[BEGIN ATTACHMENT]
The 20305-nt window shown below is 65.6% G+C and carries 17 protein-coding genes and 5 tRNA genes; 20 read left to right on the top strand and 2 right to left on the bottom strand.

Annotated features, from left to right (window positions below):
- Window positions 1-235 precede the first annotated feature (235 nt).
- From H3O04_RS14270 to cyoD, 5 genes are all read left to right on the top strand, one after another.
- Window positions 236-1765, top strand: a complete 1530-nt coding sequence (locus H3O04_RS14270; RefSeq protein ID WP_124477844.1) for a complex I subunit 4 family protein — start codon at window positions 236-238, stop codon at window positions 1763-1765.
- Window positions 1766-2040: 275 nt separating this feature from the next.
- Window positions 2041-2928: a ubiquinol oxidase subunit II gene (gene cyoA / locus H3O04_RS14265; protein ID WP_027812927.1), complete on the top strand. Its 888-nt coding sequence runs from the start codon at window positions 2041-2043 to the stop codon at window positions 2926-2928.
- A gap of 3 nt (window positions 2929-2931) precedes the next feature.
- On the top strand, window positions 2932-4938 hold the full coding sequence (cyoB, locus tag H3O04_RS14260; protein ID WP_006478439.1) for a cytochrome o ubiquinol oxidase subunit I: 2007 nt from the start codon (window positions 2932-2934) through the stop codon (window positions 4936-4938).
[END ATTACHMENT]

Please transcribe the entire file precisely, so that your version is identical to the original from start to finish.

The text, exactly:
The 20305-nt window shown below is 65.6% G+C and carries 17 protein-coding genes and 5 tRNA genes; 20 read left to right on the top strand and 2 right to left on the bottom strand.

Annotated features, from left to right (window positions below):
- Window positions 1-235 precede the first annotated feature (235 nt).
- From H3O04_RS14270 to cyoD, 5 genes are all read left to right on the top strand, one after another.
- Window positions 236-1765, top strand: a complete 1530-nt coding sequence (locus H3O04_RS14270; RefSeq protein ID WP_124477844.1) for a complex I subunit 4 family protein — start codon at window positions 236-238, stop codon at window positions 1763-1765.
- Window positions 1766-2040: 275 nt separating this feature from the next.
- Window positions 2041-2928: a ubiquinol oxidase subunit II gene (gene cyoA / locus H3O04_RS14265; protein ID WP_027812927.1), complete on the top strand. Its 888-nt coding sequence runs from the start codon at window positions 2041-2043 to the stop codon at window positions 2926-2928.
- A gap of 3 nt (window positions 2929-2931) precedes the next feature.
- On the top strand, window positions 2932-4938 hold the full coding sequence (cyoB, locus tag H3O04_RS14260; protein ID WP_006478439.1) for a cytochrome o ubiquinol oxidase subunit I: 2007 nt from the start codon (window positions 2932-2934) through the stop codon (window positions 4936-4938).